Xerox CEO’s career advice: Listen to your mom

August 16, 2011, 6:55 PM UTC

Ursula Burns

When Ursula Burns went to Washington and met with President Obama last Friday, at least two people in the room personified her notion of what leads to great success: “The biggest differentiator is not how you are born,” says the Chairman and CEO of Xerox . “It’s how you’re influenced throughout your life.”

Barack Obama had a remarkable single mother to influence him. As did Burns, who grew up on New York’s gritty Lower East Side and was guided, she says, by her mother who advised:

“Where you are today is not who you are,” Olga Burns told her daughter, urging young Ursula not to be defined by her surroundings.

“Success is not about money. It’s not about power. It’s about leaving.” Burns explains: “She would always say that you have to leave the place — any place you are — a little bit better than you came in.”

“And the third thing she always said is that there are a lot of things that can happen to you, but there are a whole bunch of things that you can happen to. So make sure that you happen to the right things.”

What happened to Burns is that her mom was more than determined—“desperate,” says Burns—to make sure that her three kids were well-educated. With savings from a child-care service that she ran out of their tenement apartment, she sent Ursula to Catholic school and then Polytechnic Institute of NYU and Columbia University. Ursula got her Masters in mechanical engineering. She started at Xerox as an intern in the summer of 1980, rose through product development and manufacturing, and resisted temptations to leave when the company was on the brink of bankruptcy just over a decade ago.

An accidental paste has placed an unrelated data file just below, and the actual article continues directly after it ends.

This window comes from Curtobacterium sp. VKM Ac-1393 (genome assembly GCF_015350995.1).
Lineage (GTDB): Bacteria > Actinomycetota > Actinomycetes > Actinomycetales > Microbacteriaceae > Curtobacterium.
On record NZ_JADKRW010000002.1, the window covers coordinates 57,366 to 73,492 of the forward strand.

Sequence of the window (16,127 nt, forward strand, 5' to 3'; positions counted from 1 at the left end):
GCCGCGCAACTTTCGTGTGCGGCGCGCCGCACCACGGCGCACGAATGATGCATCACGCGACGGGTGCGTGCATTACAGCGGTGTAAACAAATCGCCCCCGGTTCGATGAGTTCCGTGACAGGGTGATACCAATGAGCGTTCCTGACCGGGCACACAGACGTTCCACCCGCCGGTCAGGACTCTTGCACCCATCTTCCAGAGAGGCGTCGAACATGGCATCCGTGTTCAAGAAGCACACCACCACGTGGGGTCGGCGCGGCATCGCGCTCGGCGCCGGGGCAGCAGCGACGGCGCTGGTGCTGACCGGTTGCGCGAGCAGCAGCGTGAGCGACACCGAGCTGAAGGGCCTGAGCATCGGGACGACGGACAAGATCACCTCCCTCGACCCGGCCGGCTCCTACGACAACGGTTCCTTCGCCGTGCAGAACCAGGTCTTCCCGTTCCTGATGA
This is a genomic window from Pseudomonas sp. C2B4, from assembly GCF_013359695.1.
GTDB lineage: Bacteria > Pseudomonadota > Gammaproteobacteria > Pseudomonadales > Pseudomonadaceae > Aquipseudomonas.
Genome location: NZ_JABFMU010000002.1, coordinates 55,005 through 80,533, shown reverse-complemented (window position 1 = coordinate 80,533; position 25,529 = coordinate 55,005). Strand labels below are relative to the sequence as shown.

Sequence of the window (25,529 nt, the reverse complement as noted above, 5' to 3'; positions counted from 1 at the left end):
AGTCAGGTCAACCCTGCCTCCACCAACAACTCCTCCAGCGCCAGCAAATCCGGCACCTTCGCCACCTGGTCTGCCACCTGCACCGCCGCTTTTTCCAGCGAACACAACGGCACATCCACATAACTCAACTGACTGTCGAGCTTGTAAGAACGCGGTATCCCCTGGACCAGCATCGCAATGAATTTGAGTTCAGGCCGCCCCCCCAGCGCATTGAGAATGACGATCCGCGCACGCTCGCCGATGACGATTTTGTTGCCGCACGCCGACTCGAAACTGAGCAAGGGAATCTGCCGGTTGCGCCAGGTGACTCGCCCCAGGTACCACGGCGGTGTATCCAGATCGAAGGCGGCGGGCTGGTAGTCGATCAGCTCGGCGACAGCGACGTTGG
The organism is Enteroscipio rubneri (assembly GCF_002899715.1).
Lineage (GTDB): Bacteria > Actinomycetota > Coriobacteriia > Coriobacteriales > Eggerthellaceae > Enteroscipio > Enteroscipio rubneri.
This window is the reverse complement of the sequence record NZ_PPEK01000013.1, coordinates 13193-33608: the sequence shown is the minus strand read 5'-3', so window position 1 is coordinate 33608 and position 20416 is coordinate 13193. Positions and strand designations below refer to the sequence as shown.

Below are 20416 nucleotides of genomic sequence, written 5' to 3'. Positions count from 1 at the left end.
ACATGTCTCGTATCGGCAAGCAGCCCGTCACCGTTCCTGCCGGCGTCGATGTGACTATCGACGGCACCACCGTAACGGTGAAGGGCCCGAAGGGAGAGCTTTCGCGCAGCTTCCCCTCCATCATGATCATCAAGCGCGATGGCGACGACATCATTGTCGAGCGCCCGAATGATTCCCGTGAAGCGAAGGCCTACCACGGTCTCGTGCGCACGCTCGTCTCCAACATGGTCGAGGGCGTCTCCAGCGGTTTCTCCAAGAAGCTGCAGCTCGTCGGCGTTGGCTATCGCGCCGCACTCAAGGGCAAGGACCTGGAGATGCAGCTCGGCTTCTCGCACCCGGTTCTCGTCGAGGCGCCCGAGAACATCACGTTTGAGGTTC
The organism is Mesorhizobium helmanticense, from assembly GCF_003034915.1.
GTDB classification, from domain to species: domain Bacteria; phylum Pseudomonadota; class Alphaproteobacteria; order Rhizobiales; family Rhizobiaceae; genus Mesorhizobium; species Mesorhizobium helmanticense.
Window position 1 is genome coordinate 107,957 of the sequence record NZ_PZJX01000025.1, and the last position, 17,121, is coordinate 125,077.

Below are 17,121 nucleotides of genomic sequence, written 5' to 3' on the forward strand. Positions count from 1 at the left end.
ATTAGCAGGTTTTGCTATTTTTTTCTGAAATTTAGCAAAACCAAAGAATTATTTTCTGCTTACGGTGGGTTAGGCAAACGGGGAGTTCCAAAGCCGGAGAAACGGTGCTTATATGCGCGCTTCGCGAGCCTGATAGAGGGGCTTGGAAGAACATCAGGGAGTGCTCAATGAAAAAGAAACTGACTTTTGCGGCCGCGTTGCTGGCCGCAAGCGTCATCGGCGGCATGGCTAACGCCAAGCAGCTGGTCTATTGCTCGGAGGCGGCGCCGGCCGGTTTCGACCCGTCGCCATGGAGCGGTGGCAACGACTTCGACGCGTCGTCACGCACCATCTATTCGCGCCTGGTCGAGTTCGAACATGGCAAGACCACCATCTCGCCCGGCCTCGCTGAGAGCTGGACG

Burns, 51, and Anne Mulcahy, her predecessor as CEO, rescued Xerox by pairing their respective talents, engineering and sales, and their complimentary leadership styles. Burns is fiercely opinionated and impatient. And while she has acquiesced occasionally—like when she accepted a chief of staff job she thought would be too easy for her—she says she’s guided by advice she got from Mulcahy. “You cannot be somebody else and lead,” Mulcahy told Burns when she promoted her to chief executive in the first woman-to-woman CEO handoff in the history of the Fortune 500.

In other words, says Burns: “Be who you are.”

Defining herself today, she says, “I’m Ursula Burns, mother of two and wife of a great guy. I happen to be the CEO of Xerox Corporation and the chairman of the board.” She is also on the American Express board and No. 9 on the Fortune Most Powerful Women list.

And with that high-level corporate platform, Burns can work on the cause that her late mother held dear: education. President Obama chose Burns as one of the leaders of the White House national program on STEM (science, technology, engineering and math), and she is involved in various other education programs.

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